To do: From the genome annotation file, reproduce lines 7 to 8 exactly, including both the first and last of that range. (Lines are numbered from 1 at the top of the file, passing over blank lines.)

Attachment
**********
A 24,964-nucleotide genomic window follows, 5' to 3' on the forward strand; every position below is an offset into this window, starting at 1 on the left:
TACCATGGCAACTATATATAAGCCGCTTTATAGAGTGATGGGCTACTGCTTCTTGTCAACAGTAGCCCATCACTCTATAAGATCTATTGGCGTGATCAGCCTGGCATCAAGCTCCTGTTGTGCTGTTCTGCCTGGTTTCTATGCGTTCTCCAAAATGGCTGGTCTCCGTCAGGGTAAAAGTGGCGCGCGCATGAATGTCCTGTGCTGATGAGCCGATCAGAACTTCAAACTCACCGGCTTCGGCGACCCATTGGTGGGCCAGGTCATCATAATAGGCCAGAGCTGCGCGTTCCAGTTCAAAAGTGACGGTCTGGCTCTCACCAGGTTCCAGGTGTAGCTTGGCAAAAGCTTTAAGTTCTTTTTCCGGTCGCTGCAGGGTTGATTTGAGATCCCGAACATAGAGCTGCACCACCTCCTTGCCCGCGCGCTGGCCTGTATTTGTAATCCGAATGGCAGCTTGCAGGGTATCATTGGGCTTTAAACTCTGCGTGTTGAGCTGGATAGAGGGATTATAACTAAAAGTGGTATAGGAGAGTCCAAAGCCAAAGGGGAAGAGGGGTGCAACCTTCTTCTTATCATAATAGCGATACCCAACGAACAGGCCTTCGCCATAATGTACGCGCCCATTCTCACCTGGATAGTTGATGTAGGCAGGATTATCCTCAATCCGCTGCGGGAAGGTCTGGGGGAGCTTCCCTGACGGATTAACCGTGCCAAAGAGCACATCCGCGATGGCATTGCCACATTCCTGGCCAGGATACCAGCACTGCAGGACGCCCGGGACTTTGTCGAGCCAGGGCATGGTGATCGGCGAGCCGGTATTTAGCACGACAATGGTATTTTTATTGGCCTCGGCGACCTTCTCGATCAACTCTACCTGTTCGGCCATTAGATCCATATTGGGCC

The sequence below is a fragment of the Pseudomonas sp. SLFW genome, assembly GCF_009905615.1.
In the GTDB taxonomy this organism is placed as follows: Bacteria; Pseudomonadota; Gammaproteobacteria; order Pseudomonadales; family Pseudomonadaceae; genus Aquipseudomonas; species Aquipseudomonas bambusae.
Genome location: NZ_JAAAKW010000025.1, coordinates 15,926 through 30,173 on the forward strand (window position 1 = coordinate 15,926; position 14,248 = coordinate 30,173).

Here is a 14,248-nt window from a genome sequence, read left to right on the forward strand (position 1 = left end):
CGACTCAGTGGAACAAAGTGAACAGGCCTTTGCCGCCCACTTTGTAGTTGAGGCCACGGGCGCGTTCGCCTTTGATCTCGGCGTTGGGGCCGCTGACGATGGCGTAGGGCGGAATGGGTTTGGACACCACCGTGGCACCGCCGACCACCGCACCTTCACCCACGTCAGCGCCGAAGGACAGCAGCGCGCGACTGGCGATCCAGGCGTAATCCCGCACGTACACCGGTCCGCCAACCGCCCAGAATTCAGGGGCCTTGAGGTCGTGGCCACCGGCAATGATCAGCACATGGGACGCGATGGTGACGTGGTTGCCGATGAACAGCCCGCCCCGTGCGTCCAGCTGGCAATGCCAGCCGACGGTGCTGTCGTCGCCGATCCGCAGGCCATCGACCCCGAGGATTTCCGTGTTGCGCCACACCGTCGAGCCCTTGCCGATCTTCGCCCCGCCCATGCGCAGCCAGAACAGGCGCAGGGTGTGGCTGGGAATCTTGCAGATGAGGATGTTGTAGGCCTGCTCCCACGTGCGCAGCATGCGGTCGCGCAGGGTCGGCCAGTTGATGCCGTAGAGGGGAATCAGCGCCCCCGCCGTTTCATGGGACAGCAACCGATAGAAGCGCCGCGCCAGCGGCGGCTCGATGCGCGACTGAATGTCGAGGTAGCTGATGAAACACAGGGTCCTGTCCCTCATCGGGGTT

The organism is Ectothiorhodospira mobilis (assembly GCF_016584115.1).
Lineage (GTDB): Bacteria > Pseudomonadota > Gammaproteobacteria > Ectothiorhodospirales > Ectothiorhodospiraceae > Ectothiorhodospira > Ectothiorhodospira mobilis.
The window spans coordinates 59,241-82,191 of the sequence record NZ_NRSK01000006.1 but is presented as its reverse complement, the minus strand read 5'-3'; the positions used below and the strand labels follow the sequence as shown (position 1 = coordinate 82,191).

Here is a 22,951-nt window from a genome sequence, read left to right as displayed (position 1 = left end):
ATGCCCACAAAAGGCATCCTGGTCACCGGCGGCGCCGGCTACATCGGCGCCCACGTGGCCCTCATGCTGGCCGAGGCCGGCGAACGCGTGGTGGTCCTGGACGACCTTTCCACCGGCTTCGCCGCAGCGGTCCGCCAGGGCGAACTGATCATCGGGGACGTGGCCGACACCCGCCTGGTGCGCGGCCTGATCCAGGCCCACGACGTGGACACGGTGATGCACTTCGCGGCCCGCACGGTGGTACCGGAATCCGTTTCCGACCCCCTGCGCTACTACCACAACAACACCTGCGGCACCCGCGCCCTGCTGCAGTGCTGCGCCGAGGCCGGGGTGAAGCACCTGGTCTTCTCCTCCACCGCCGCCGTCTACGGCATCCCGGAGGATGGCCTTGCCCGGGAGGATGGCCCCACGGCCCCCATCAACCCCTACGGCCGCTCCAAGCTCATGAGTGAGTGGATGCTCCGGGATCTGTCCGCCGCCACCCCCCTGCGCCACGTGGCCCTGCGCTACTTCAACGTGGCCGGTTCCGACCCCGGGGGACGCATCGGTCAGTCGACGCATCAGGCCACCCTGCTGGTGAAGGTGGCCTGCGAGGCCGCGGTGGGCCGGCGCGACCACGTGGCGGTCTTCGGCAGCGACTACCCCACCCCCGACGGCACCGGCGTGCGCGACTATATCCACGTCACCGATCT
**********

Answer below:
CGACTCAGTGGAACAAAGTGAACAGGCCTTTGCCGCCCACTTTGTAGTTGAGGCCACGGGCGCGTTCGCCTTTGATCTCGGCGTTGGGGCCGCTGACGATGGCGTAGGGCGGAATGGGTTTGGACACCACCGTGGCACCGCCGACCACCGCACCTTCACCCACGTCAGCGCCGAAGGACAGCAGCGCGCGACTGGCGATCCAGGCGTAATCCCGCACGTACACCGGTCCGCCAACCGCCCAGAATTCAGGGGCCTTGAGGTCGTGGCCACCGGCAATGATCAGCACATGGGACGCGATGGTGACGTGGTTGCCGATGAACAGCCCGCCCCGTGCGTCCAGCTGGCAATGCCAGCCGACGGTGCTGTCGTCGCCGATCCGCAGGCCATCGACCCCGAGGATTTCCGTGTTGCGCCACACCGTCGAGCCCTTGCCGATCTTCGCCCCGCCCATGCGCAGCCAGAACAGGCGCAGGGTGTGGCTGGGAATCTTGCAGATGAGGATGTTGTAGGCCTGCTCCCACGTGCGCAGCATGCGGTCGCGCAGGGTCGGCCAGTTGATGCCGTAGAGGGGAATCAGCGCCCCCGCCGTTTCATGGGACAGCAACCGATAGAAGCGCCGCGCCAGCGGCGGCTCGATGCGCGACTGAATGTCGAGGTAGCTGATGAAACACAGGGTCCTGTCCCTCATCGGGGTT

The organism is Ectothiorhodospira mobilis (assembly GCF_016584115.1).